Table 1. Summary of clinicopathologic features evaluated in the different models to predict MMR deficiency

Methods

Patients

All colon (n = 474) cancers from 462 patients (210 men and 252 women) who underwent surgery at the Helsingborg Hospital, Sweden between 2002 and 2006 were eligible for the study. None of the patients had a previous colorectal cancer diagnosis. In order to minimize the contribution from Lynch syndrome, patients diagnosed <50 years of age were excluded. Synchronous colon cancers were identified in 12 patients. The study was approved by the Lund University ethics committee.

Histopathologic evaluation

All available hematoxylin and eosin (H&E) stained slides were morphologically evaluated according to a standardized protocol by two independent investigators (B.H. and P.J.) who were blinded to the immunohistochemistry results as well as to the results from the other reviewer. The evaluators considered invasive tumor components and did not take intramucosal/early invasive tumor components into account [8,26]. Tumor location was classified as proximal/distal in relation to the splenic flexure [2]. Tumor stage was determined according to the American Joint Cancer Committee/Union Internationale Contre le Cancer (AJCC/UICC) staging system and the grade according to the WHO system [27]. Mucinous/signet-ring cell cancers were considered poorly differentiated. Growth pattern was classified as expanding if a continuous, rounded infiltration margin was found and as infiltrating if invading foci were identified [10]. Dirty necrosis was defined as the presence of cell detritus and inflammatory cells within the glandular lumina and was scored as present or absent [9]. A tumor was classified as mucinous or signet-ring cell cancer if more than 50% of the tumor area showed such differentiation [27]. Tumors with mucinous/ signet-ring cell components that encompassed 10-50% of the area but did not fulfill the criteria for mucinous/signet-ring cell tumors were classified as having a mucinous/signet-ring cell component [25]. TIL were identified on H&E-stained slides and defined as intraepithelial lymphocytes between tumor cells; they were scored as present if there were ≥7 TIL per 10 high-power fields (40×, field diameter 0.53 mm) [8,26].

Application of the MMR index

The MMR index includes the factors female sex, age ≥60 years, proximal tumor location, expanding growth pattern, lack of dirty necrosis, any mucinous/signet-ring cell differentiation (mucinous/signet-ring cell tumor or mucinous/signet-ring cell component) in ≥10% of the tumor area and presence of TIL. The index was applied to all tumors in the series. As previously reported [25], the presence of ≥4 factors was chosen as the cut-off limit based on optimal sensitivity and specificity. All slides were evaluated by B.H., In addition, 200 randomly selected tumors were independently evaluated by P.J. for the assessment of reproducibility. Complete data were obtained for 189 tumors, which were included in the final evaluation of inter-observer reproducibility.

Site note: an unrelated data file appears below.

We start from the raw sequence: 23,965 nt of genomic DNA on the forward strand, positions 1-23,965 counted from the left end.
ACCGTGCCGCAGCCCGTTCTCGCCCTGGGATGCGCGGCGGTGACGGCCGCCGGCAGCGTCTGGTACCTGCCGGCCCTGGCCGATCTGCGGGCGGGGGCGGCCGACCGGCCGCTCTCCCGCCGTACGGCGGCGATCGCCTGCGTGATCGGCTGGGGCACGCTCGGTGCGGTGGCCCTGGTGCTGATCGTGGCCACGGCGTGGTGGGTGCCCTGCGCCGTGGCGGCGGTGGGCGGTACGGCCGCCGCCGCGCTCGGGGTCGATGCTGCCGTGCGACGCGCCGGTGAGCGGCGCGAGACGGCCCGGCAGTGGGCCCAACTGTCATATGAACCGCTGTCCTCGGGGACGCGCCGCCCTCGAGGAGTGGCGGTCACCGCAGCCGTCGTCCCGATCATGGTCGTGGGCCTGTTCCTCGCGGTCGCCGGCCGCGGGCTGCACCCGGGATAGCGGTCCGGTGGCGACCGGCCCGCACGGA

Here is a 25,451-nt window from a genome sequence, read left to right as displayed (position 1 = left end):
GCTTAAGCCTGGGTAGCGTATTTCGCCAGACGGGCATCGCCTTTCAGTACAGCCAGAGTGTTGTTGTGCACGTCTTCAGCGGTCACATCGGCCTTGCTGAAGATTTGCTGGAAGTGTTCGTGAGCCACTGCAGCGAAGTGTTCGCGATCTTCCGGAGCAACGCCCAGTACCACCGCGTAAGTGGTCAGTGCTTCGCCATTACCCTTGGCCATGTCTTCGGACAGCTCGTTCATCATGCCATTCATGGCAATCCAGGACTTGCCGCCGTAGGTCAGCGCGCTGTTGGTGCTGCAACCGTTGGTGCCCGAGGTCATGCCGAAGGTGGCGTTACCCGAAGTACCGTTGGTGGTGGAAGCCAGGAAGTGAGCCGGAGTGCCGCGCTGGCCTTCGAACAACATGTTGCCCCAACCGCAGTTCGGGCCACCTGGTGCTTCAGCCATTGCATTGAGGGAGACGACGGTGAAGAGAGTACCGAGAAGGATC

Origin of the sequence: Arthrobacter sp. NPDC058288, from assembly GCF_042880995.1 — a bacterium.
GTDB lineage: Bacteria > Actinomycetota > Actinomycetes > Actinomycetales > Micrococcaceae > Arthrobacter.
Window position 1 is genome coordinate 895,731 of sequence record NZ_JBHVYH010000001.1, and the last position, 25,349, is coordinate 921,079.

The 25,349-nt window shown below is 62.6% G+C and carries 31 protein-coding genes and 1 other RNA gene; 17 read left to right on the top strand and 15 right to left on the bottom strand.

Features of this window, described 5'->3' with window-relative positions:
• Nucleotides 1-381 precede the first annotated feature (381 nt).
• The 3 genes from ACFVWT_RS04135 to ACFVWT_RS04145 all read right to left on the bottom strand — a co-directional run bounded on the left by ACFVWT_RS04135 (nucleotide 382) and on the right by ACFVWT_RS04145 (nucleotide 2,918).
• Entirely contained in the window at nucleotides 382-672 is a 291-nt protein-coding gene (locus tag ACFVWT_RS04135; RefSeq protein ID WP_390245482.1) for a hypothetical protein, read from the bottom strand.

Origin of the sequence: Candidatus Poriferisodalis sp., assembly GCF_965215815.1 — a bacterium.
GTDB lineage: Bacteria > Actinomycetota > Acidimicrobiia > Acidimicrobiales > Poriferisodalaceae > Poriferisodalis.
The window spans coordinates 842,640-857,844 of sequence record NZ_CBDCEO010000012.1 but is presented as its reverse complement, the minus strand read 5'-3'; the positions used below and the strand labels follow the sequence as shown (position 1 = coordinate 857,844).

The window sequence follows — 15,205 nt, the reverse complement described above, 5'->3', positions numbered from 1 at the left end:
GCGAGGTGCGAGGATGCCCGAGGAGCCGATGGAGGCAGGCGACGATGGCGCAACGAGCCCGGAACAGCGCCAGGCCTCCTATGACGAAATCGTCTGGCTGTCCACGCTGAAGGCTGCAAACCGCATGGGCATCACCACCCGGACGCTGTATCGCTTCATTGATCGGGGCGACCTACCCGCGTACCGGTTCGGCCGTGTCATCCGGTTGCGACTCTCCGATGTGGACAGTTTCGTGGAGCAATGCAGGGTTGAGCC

Immunohistochemical analysis

Fresh 4-μm sections were immunohistochemically stained using antibodies against MLH1 (clone G168-15, 1:50, BD PharMingen, San Diego, CA, USA or clone ES05, 1:100, Dako, Glostrup, Denmark), PMS2 (clone A16-4, 1:300, BD PharMingen), MSH2 (clone FE-11, 1:100, Calbiochem, La Jolla, CA, USA) and MSH6 (clone EPR3945, 1:100; Epitomics, Burlingame, CA, USA) using the EnVision™ (Dako, Glostrup, Denmark) detection kit [28]. MMR protein expression was evaluated without knowledge of the results of the morphologic review and was classified as retained (presence of nuclear staining) or lost (loss of nuclear staining with retained staining in stromal, inflammatory or non-neoplastic epithelial cells).

Comparison with other predictive models

The MMR index results were compared with those from 5 other predictive models (Table 1), i.e. MsPath [19,23], PREDICT/simplified PREDICT [22], MSI probability score [21] and RERtest6 [20,24] in 200 randomly selected tumors, 20% (n = 40) of which were MMR deficient.

Statistical analysis

For statistical calculations, the software package Stata 12.1 (StataCorp. 2012, College Station, TX, USA) was used. The histopathologic variables were dichotomized and assigned equal weights. The association between MMR status and the other histopathologic factors was analyzed by means of contingency tables and Fisher’s exact test. Patients with any missing value were excluded from the analysis (n = 24). A multiple logistic regression model that contained the 7 dichotomized clinicopathologic factors as covariates was fitted to determine the independent contribution of each factor at predicting MMR deficiency. These effects were summarized as odds ratios (OR) with 95% confidence intervals (CI). The sensitivity and specificity of the MMR index were calculated by means of a receiver operating characteristic (ROC) curve. Inter-observer variability was expressed using the chance-corrected measure of agreement kappa. The performance of the different models was evaluated by calculating the sensitivity, specificity, positive predictive value (PPV) and negative predictive value (NPV) and area under the ROC curve (AUC).